Perry’s reference to East Coast refineries is significant.

As I have written before, Gulf Coast refineries are generally equipped to handle heavy crude rather than the light, sweet crude coming from the Eagle Ford. On the other hand, those in the Northeast can process that oil. But since there are no pipelines from the coast to the Northeast, those refineries are dependent upon imported oil, which is more expensive.

Costs and geography aside, there is a safety issue. Crude that cannot be shipped by tanker is often shipped by rail, which as recent incidents have demonstrated can pose a danger to communities if the cars derail.

So in effect, the Jones Act is driving up prices, encouraging imports of foreign oil, and promoting a risky transportation option. Show me the logic in that.

And when I say the law is a relic of another time, it’s not just an argument. It’s backed up by hard facts.

The Jones Act’s original purpose was to maintain a strong, reliable maritime fleet for national security and to respond to emergencies. That is a worthy intention. But the number of Jones Act-eligible ships has plummeted over time, falling from 1,072 in 1955 to 193 in 2000, to 90 in 2014. Currently, only 13 ships can haul crude between U.S. ports.

In other words, what we have is a measure whose sole purpose appears to be protecting a shrinking number of vessels in the maritime industry.

An outright repeal of the law is probably a long shot. Arizona Sen. John McCain has been trying for years without success, though he believes the Jones Act will eventually die. However, at a time when domestic storage capacity is strained, Washington can temporarily waive the measure’s requirements. It would give East Coast refiners access to get less-expensive shale oil, potentially lowering the cost of gasoline for American consumers.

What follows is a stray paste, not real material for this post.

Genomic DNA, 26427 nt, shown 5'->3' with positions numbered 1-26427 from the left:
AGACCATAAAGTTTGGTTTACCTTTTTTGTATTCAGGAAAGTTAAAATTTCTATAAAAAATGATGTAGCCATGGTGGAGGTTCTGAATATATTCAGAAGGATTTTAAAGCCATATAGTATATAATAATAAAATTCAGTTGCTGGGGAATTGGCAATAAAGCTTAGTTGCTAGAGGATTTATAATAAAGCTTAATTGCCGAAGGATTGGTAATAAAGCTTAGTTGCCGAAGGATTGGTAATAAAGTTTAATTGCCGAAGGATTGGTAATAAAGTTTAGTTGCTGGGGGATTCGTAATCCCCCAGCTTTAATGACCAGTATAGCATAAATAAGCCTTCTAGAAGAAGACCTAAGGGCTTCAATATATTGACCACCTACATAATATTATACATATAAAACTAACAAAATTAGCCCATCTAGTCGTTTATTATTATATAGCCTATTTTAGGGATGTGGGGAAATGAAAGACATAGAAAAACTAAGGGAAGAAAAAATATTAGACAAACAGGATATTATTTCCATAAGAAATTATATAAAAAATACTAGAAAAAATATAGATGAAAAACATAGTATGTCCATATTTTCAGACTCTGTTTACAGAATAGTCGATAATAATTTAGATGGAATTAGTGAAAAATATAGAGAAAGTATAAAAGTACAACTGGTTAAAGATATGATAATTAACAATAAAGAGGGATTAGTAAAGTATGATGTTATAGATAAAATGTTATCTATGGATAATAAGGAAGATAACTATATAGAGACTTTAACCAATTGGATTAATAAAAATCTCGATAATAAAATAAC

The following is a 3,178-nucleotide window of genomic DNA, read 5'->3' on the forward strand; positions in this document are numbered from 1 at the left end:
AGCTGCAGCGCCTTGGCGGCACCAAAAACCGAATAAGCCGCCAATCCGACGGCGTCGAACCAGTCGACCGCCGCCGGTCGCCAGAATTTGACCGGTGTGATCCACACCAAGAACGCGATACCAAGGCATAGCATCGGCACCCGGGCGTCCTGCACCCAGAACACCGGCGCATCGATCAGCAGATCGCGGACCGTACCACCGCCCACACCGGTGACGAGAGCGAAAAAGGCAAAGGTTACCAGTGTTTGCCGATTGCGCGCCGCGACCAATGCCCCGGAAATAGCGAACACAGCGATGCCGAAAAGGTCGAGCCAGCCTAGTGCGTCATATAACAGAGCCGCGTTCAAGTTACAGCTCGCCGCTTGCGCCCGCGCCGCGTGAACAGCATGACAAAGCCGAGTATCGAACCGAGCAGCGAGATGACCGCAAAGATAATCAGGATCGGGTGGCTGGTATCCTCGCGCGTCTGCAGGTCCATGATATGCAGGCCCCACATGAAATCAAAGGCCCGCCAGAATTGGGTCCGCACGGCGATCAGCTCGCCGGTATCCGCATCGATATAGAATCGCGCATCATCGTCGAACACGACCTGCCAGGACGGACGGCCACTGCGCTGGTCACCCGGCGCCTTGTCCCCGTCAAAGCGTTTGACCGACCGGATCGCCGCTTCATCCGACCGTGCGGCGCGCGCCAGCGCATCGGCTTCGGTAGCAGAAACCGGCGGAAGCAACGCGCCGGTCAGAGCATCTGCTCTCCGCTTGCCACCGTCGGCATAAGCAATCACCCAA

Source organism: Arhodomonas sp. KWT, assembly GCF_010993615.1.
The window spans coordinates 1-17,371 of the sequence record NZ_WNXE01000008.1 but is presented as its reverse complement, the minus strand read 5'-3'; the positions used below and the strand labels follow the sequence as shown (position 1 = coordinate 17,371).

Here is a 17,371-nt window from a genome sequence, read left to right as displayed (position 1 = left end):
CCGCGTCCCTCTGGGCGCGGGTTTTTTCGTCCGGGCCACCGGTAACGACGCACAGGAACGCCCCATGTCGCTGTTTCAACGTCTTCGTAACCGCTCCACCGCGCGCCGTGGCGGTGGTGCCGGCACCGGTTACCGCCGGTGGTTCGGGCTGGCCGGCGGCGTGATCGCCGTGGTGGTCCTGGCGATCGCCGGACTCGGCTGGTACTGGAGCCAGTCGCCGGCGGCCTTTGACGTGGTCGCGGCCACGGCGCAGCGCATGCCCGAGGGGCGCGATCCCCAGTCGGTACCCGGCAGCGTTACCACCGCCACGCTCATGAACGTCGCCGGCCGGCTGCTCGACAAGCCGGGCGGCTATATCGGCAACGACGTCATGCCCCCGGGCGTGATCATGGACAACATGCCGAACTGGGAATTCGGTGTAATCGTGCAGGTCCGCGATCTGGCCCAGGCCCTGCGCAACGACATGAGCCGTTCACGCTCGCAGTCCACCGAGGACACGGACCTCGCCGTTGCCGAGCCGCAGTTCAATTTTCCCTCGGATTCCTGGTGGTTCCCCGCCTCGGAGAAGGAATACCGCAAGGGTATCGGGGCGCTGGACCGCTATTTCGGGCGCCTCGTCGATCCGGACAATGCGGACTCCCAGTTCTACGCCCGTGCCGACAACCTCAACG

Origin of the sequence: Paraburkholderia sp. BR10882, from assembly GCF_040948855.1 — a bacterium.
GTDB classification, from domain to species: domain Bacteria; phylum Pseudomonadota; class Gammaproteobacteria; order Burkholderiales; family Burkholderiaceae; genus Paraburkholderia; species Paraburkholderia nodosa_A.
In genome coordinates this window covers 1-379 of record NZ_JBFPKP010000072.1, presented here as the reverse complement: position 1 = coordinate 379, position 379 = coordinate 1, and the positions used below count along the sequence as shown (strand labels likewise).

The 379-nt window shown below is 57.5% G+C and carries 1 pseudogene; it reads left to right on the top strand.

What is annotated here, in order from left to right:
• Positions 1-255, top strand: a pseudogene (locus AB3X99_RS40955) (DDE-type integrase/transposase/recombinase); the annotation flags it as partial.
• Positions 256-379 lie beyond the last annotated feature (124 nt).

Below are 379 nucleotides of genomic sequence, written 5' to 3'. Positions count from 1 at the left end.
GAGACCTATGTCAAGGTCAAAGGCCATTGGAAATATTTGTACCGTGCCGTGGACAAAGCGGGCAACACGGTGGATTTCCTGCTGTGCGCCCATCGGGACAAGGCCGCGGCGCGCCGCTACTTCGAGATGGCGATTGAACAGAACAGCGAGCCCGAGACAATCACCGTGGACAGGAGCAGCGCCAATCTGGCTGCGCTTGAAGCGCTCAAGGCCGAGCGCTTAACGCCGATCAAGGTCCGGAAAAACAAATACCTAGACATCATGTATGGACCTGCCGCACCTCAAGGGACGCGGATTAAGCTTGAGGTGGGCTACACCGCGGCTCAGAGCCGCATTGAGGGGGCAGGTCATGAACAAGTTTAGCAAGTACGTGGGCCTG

There’s precedent for that. In 2012, when Hurricane Sandy hit the Northeast, the Department of Homeland Security allowed foreign ships to transport fuel from the Gulf Coast to ease gasoline shortages.

I’m not sure whether this White House, which has targeted oil and gas companies on a number of fronts, would actually do anything to support an industry that almost single-handedly kept the economy afloat until Saudi Arabia declared a price war against U.S. shale drillers. But waiving the Jones Act requirement would be the right thing to do, at the right time, for the right reasons.

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In Colorado, the system worked. So, naturally, the fractivists aren't happy.

When Colorado Gov. John Hickenlooper created an oil and gas task force to resolve simmering issues between the industry and local communities, it demonstrated the sometimes-necessary give-and-take that can be critical to policy-making. But now that the panel has made its recommendations, it looks like the activists and their allies are in no mood to give – and keep wanting to take.

Last year, in an 11th-hour bid to keep potentially harmful anti-drilling initiatives off the November  ballot, Hickenlooper forged a compromise: The measures, which would have effectively banned hydraulic fracturing, would be pulled and the task force would instead work toward finding common-ground, common-sense rules and forward them to the governor.

Thirty-six proposals were considered; nine made the cut. One of them provided that local governments be brought into the facility-siting process early and, in the event differences could not be bridged, that the community and the driller would go into mediation.

It was a pragmatic, realistic way to deal with concerns that too often have been defined by the extremes. So, of course, environmentalists hated it.

Their problem was that none of the recommendations sent to the governor gave municipalities the right to regulate oil and gas development. That’s what they wanted. They didn't get it. And they almost immediately started criticizing the task force’s efforts – even going so far as to say that the initiatives Hickenlooper so artfully managed to keep off the ballot might surface again.

One of the more telling (and predictable) responses came from U.S. Rep. Jared Polis, who was the money behind the anti-fracking measures: “Unfortunately, the oil and gas industry proved they weren’t interested in a compromise or solving the problem.”